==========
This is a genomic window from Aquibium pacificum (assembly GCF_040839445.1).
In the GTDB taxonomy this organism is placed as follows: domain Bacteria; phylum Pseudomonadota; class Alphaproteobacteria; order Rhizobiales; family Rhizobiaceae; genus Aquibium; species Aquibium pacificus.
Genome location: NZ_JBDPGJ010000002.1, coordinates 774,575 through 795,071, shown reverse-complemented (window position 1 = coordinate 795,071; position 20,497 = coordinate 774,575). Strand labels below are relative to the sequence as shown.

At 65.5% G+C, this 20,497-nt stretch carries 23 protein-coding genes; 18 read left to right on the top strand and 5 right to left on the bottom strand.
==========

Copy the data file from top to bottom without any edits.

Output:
This is a genomic window from Aquibium pacificum (assembly GCF_040839445.1).
In the GTDB taxonomy this organism is placed as follows: domain Bacteria; phylum Pseudomonadota; class Alphaproteobacteria; order Rhizobiales; family Rhizobiaceae; genus Aquibium; species Aquibium pacificus.
Genome location: NZ_JBDPGJ010000002.1, coordinates 774,575 through 795,071, shown reverse-complemented (window position 1 = coordinate 795,071; position 20,497 = coordinate 774,575). Strand labels below are relative to the sequence as shown.

At 65.5% G+C, this 20,497-nt stretch carries 23 protein-coding genes; 18 read left to right on the top strand and 5 right to left on the bottom strand.